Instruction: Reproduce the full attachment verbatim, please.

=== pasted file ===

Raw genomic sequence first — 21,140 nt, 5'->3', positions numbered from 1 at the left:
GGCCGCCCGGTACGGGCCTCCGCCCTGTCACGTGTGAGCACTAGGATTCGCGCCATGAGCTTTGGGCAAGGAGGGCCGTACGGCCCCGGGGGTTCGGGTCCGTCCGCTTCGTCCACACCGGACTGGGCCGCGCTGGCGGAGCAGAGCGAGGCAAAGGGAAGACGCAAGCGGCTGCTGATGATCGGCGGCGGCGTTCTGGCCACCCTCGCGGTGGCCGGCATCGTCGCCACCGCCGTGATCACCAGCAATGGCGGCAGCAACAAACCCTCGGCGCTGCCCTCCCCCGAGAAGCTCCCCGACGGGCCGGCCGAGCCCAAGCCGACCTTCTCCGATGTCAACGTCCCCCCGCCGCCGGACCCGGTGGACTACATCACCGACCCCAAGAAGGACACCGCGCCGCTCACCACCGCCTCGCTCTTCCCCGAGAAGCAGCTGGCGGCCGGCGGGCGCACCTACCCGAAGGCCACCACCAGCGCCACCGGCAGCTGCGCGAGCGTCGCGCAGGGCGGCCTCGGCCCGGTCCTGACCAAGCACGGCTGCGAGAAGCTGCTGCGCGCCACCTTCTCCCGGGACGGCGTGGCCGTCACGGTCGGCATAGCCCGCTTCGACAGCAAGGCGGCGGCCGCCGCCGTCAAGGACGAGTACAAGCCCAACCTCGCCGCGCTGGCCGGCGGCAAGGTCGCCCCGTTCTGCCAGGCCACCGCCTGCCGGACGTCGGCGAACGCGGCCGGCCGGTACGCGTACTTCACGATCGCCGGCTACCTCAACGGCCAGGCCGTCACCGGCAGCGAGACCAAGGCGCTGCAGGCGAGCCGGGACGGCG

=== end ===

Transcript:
Raw genomic sequence first — 21,140 nt, 5'->3', positions numbered from 1 at the left:
GGCCGCCCGGTACGGGCCTCCGCCCTGTCACGTGTGAGCACTAGGATTCGCGCCATGAGCTTTGGGCAAGGAGGGCCGTACGGCCCCGGGGGTTCGGGTCCGTCCGCTTCGTCCACACCGGACTGGGCCGCGCTGGCGGAGCAGAGCGAGGCAAAGGGAAGACGCAAGCGGCTGCTGATGATCGGCGGCGGCGTTCTGGCCACCCTCGCGGTGGCCGGCATCGTCGCCACCGCCGTGATCACCAGCAATGGCGGCAGCAACAAACCCTCGGCGCTGCCCTCCCCCGAGAAGCTCCCCGACGGGCCGGCCGAGCCCAAGCCGACCTTCTCCGATGTCAACGTCCCCCCGCCGCCGGACCCGGTGGACTACATCACCGACCCCAAGAAGGACACCGCGCCGCTCACCACCGCCTCGCTCTTCCCCGAGAAGCAGCTGGCGGCCGGCGGGCGCACCTACCCGAAGGCCACCACCAGCGCCACCGGCAGCTGCGCGAGCGTCGCGCAGGGCGGCCTCGGCCCGGTCCTGACCAAGCACGGCTGCGAGAAGCTGCTGCGCGCCACCTTCTCCCGGGACGGCGTGGCCGTCACGGTCGGCATAGCCCGCTTCGACAGCAAGGCGGCGGCCGCCGCCGTCAAGGACGAGTACAAGCCCAACCTCGCCGCGCTGGCCGGCGGCAAGGTCGCCCCGTTCTGCCAGGCCACCGCCTGCCGGACGTCGGCGAACGCGGCCGGCCGGTACGCGTACTTCACGATCGCCGGCTACCTCAACGGCCAGGCCGTCACCGGCAGCGAGACCAAGGCGCTGCAGGCGAGCCGGGACGGCG